Autism and The Law

Q. If you receive state funding for respite, Medicaid, job coaching, etcetera, will you be responsible to pay back the government for those services once the disabled parents pass away? Or as long as the proper special needs trust is set up and worded correctly then it won’t be automatically needed to be paid back?

A. All special needs trusts are going to have a payback provision requiring payback for anything leftover at the end of the disabled person’s life. They can’t leave a succession plan for anything unless
there is anything left after Medicaid gets paid back. Then they can set up a succession plan for that remaining money.

Q. Are people with disabilities protected under the ADA or another law from HOA, Homeowner’s Association, requirements that would prevent them from living in their own home?

A. A homeowner’s association, would not be able to prevent you from staying in your own home. I think what she means is preventing you from, if there is a prescription on putting a ramp or certain things on the exterior of your house, they are typically protected. You would have to show the necessity of whatever the offending addition to the property is, but yes, you are protected under the ADA. What you would end up doing is you’re looking for a declaratory judgment from a court saying you’re able to do that. You would essentially serve that upon your homeowner’s association.

Q. If a conserved person has an auto accident or does something criminal, is the family financially responsible for any civil lawsuits that could be filed against the conserved person?

A. The conservatorship doesn’t totally absolve them from liability. Yes, let’s say you have a person whose only property is conserved and they get themselves into an auto accident. They are still technically liable. The ability to go after the money is a little more difficult for the plaintiff, but yes, you’ll see it oftentimes.

Yes, you do have liability exposure even if you’re the subject of guardianship or conservatorship. The actual fiduciary, the conservator, or the guardian, don’t have any liability for your actions unless you can show their gross negligence in, they gave them a car and they certainly shouldn’t have. They have to prove gross negligence or criminal negligence on behalf of the fiduciary. Then maybe you could get it together, but typically the liability doesn’t run to the fiduciary. If the fiduciary steals the money, then yes, they get in big trouble, but that’s a different question.

Q. Is an advance directive a better option for an adult child with autism who is on the more able end of the spectrum so that as the parent you have to say over his care if he is not able?

A. Yes, that’s exactly what it is. That’s exactly what the power of attorney or the healthcare proxy is going to do. It’s just going to be utilized when they’re not able to make those decisions or if they’re sick. It’s the least restrictive way of accomplishing that. It’s a relatively simple document to get in place. It should definitely be part of the package.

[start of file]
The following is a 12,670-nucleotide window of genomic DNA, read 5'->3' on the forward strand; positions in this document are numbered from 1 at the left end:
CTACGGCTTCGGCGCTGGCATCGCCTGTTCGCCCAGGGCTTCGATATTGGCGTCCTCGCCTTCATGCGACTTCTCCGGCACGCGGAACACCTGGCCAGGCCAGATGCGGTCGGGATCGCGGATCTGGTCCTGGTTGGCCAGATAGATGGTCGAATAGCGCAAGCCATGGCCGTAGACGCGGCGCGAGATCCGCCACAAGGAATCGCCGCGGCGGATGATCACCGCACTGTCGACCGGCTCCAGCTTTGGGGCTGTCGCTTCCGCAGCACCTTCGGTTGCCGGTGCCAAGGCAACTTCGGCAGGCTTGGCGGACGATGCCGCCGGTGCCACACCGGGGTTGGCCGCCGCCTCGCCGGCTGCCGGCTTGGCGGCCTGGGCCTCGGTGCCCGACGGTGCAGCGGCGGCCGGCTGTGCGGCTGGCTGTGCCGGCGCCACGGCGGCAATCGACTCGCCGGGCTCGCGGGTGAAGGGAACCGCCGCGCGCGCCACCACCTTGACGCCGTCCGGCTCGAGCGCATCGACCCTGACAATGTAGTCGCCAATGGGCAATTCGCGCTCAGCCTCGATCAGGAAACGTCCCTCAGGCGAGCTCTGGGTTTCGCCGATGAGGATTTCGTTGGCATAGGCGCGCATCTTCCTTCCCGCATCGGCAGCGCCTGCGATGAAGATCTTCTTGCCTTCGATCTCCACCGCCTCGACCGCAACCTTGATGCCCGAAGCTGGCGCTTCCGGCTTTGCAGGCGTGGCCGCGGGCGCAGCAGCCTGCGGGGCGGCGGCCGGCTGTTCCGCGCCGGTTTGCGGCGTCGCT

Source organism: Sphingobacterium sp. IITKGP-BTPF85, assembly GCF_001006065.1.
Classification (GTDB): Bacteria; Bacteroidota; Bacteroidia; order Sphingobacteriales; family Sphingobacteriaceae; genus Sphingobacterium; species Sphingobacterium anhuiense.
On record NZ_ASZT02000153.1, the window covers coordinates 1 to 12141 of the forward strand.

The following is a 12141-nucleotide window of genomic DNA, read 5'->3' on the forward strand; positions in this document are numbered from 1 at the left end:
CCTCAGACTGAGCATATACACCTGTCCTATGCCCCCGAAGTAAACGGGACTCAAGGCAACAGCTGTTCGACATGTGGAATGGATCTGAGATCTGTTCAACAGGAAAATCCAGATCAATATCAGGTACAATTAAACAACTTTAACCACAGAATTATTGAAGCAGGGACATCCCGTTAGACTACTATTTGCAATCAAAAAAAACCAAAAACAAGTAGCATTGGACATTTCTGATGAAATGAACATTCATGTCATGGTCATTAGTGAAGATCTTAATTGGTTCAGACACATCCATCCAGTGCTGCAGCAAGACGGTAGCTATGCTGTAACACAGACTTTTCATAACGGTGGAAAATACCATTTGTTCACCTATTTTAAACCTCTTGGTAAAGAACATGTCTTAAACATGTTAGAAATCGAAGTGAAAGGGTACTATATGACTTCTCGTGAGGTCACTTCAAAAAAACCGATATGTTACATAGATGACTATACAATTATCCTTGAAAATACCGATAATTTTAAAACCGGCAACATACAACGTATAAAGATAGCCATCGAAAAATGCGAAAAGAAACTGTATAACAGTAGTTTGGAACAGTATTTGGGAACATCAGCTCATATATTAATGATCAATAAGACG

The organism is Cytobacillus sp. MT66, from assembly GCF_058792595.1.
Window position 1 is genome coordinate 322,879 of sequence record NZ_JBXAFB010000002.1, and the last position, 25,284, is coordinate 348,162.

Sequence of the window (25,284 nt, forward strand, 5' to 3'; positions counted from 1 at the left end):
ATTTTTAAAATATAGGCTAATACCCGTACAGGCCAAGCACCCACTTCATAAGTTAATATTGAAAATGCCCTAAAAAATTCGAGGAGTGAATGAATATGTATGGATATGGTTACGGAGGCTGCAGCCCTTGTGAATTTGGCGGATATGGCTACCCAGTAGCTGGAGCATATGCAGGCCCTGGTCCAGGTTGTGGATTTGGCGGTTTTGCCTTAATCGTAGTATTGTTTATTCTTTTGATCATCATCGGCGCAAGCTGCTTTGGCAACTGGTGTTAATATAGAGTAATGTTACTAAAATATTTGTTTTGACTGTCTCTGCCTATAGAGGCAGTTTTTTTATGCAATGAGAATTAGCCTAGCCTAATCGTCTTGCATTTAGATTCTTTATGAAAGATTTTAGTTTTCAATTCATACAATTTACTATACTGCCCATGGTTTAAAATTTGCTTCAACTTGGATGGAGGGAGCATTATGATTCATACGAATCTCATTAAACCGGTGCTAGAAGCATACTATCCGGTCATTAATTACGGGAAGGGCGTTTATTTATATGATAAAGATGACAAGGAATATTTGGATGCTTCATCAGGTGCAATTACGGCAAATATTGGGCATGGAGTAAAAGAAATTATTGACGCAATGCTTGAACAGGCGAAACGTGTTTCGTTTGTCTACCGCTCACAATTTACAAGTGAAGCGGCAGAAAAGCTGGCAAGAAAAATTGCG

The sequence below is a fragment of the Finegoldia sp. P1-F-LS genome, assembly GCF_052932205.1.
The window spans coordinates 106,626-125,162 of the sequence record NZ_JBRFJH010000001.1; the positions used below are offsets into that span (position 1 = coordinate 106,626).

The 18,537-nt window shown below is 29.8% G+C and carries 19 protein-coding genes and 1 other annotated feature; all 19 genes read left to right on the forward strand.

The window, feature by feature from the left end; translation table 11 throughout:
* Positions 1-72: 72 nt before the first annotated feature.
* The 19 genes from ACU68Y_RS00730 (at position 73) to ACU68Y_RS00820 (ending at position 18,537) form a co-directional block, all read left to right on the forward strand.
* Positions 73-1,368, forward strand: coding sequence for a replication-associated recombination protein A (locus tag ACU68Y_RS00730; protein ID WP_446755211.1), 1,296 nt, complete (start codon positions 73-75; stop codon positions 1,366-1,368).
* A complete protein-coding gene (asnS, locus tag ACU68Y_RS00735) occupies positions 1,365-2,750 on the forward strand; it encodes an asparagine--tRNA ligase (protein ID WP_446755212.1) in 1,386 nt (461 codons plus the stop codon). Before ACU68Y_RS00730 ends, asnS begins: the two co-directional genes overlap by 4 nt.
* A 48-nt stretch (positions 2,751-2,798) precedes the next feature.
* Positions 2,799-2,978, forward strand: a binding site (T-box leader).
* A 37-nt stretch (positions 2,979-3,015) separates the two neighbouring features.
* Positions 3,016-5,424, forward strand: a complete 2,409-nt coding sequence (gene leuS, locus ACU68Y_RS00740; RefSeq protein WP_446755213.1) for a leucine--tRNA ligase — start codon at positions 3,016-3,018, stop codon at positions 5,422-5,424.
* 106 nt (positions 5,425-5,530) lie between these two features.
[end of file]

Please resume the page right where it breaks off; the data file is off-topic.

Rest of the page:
Q. When do you think is a good time for a parent to start thinking about the challenges of conservatorship and guardianship? If it’s before the age of 18, how much of a time before that? How far in advance should you start thinking about this?

A. At least a year. Luckily though, in most states, and most courts, it’s a quick process you’re able to start a guardianship proceeding. That doesn’t mean it’s going to be finalized quickly. You can usually at least get some type of immediate, emergency relief in the event that you need to do that. We call that an order to show cause.

It’s an emergency motion you’re able to make to the court to say, hey we need to get this going. We need to be able to step in temporarily while you determine if the guardianship was necessary. Planning is very important, but know you can always get that emergency order if you need to. A year to two years beforehand, start getting things into place. You’re going to have to start talking to potential successor guardians. Are they going to be willing and in a position to step in if you’re unable to be the guardian? Yeah, one to two years I would say is appropriate.

Q. Are there options for people who don’t have access to attorneys or who don’t have funds for attorneys? What would you suggest that people who don’t, have these concerns?

A. I would contact your bar association. That’s the association of the attorneys of your area usually on the county level. They all have some type of pro bono service that would help a person who doesn’t have the means to actually retain an attorney. They’ll help you on a case-by-case basis. They’ll screen you. Every year firms handle a couple of pro bono guardianships through the bar associations. Absolutely, that’s a great resource.

Q. Is there a limit to how many guardians you can put in place?

A. That is a state-specific question. I know New York typically, we only like to have two guardians at a given time. Any more than that it becomes cumbersome to get anything done. Usually, the rule of thumb is two guardians at any time. You have three guardians, it’s hard to get three people to agree on anything and consult on every matter it makes it very difficult. Sometimes you can have a maximum of two with one as a monitor. Usually, it’s about two.

Leave a Comment

Your email address will not be published. Required fields are marked *

Scroll to Top